no more dog for you

is what kailee says after
our boss says bang! dead
he asks who wouldn’t have
shot a dog that’s clearly at
its end and she walks out
of his office sits down by me
and says he was showing
me grotesque pictures
and I said I know
I overheard half his
ear is gone
I still have two
full ears
though sometimes
selectively choose
what I perceive as
in their conversation
as in yes I know
I hung the wifi
password sign
in his office
slightly slanted
and I have
a diagonal view
of it from the
wooden table
I call my desk and
it irks me to see
I would not
could not
invest in the
thought of
owning a gun
but I
will tear down
that sign
at first

(originally published in Jokes Review, Summer 2020)

Cape May Karaoke

vocals rise  night static  the beach house we
sway to midi music   call ourselves karaoke

machines   what disappointment   to not be
whole   humid June   familiar shadows

encroach the move  I crack my song  an egg
to thee   to thaw cold exhibitions of the

bottle  another  popped  Corona to thirst
for grand experiences  cheaply    the tide

a tape loop   I do not sing the steady
hand of a lyric    but rather the water

(originally published in Sybil Journal, Summer 2020)

x (miss)


              through open window

                 books    wrapped
                beneath  a  plastic

                   gifts like that

                 we did not open

(originally published in EgoPHobia, Fall 2019)

In Another Life I Am Content Enough

What simulation’s numb you ask
if I want children this time

definitive we boil Kraft mac
and cheese. I toss our meager sweet

potatoes in oil and ramble about financial
self-worth the oven nearly at four hundred

degrees. I can’t stop petting your shoulder
the ashy cat roams in the loam of our love

our newly swept hardwood the house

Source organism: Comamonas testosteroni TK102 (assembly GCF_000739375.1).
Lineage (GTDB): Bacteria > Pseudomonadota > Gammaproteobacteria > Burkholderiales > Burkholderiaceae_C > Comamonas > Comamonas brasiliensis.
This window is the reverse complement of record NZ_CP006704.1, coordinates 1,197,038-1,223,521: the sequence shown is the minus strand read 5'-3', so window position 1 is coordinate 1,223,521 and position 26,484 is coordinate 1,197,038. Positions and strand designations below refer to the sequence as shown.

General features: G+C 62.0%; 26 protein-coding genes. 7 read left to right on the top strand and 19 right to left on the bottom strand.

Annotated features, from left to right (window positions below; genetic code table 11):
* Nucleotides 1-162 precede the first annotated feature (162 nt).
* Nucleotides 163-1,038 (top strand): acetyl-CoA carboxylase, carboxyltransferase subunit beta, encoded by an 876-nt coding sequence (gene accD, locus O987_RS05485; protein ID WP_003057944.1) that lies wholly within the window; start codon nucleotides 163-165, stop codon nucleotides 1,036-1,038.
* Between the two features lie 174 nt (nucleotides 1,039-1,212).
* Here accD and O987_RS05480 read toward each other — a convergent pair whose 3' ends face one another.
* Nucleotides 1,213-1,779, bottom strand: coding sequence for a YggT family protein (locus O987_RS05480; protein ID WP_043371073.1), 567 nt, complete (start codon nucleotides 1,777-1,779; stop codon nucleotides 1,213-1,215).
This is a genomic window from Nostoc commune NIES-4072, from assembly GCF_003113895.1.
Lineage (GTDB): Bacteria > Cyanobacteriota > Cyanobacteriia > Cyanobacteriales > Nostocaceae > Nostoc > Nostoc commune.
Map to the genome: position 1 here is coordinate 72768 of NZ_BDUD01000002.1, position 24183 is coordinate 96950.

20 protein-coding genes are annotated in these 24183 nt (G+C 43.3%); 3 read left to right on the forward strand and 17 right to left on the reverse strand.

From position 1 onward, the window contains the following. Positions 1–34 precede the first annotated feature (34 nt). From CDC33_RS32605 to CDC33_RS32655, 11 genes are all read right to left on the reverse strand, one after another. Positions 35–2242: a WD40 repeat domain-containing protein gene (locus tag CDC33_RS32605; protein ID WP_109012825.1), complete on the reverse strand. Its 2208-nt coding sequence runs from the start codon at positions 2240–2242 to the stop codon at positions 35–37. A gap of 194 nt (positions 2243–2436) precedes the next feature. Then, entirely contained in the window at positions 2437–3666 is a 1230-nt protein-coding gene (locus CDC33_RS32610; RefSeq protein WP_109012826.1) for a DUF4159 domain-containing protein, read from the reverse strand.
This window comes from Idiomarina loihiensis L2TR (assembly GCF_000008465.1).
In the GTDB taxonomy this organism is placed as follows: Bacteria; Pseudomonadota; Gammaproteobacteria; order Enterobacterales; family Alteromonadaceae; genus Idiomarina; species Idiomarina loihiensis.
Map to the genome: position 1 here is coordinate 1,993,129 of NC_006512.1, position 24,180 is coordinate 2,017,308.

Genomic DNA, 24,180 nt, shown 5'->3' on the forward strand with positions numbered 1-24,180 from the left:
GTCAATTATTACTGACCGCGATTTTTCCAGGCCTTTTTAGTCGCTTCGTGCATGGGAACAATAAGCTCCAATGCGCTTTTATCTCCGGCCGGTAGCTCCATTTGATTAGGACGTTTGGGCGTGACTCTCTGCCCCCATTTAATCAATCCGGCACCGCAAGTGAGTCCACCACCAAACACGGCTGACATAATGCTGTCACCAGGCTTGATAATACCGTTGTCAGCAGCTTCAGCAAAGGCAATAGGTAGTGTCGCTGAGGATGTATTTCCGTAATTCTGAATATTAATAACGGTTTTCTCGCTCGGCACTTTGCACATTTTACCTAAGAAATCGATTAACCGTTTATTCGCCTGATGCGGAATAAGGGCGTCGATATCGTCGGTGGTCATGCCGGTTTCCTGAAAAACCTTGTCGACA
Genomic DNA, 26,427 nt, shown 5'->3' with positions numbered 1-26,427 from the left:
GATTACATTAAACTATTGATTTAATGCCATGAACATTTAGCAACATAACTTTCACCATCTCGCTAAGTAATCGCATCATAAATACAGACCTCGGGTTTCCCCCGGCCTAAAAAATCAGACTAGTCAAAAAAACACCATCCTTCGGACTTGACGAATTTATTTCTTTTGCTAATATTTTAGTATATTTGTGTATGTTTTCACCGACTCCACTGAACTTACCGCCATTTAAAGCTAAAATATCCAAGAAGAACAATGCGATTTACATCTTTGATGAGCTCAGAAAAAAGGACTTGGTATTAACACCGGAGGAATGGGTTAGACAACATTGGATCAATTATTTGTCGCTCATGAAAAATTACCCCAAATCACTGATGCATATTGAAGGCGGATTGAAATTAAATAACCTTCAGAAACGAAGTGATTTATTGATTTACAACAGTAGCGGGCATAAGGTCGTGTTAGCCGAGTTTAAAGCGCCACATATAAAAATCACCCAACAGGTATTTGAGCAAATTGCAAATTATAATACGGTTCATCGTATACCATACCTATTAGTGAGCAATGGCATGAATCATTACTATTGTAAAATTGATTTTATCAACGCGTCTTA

our home for now so limited already

steam from the inside a pressure
cooker of different timelines. What river

these converging lives to seek meaning
in the biological job postings some of us

are born to call. My dad was sixty-one
when I was born my grandfather clock

ticks nonexistent. We have gorged in all
our broken cabinets to rustle the blue

plastic grocery bag pile. I can’t stand
to live another day preoccupied.

(originally published in Flights, Summer 2021)


Home is a little bit blurry.
Mom, I swear to you, it might not be
July next time I see you.

Your digital face is a little bit blurry,
but our lighthouse will always be
the one light in dark through memory,

right? I want to climb the ladder
to surveil the roof. Home has
become a wall of atrophied faces.

(originally published in The Writing Disorder, Summer 2021)

I am waiting for my habits to change

but I keep bingeing the same drinks.
Fireball, Tito’s, more and more–
I tap my feet, wait by the window
for the workweek to end to meet
unknowns at bars. I blackout blind
myself into the mistakes I always
make– my legs pressed against yours
in the Lyft, I want to say I don’t want
tonight to be a ghost that haunts us,
but I don’t move. I don’t say anything.


(originally published in Datura, Fall 2019)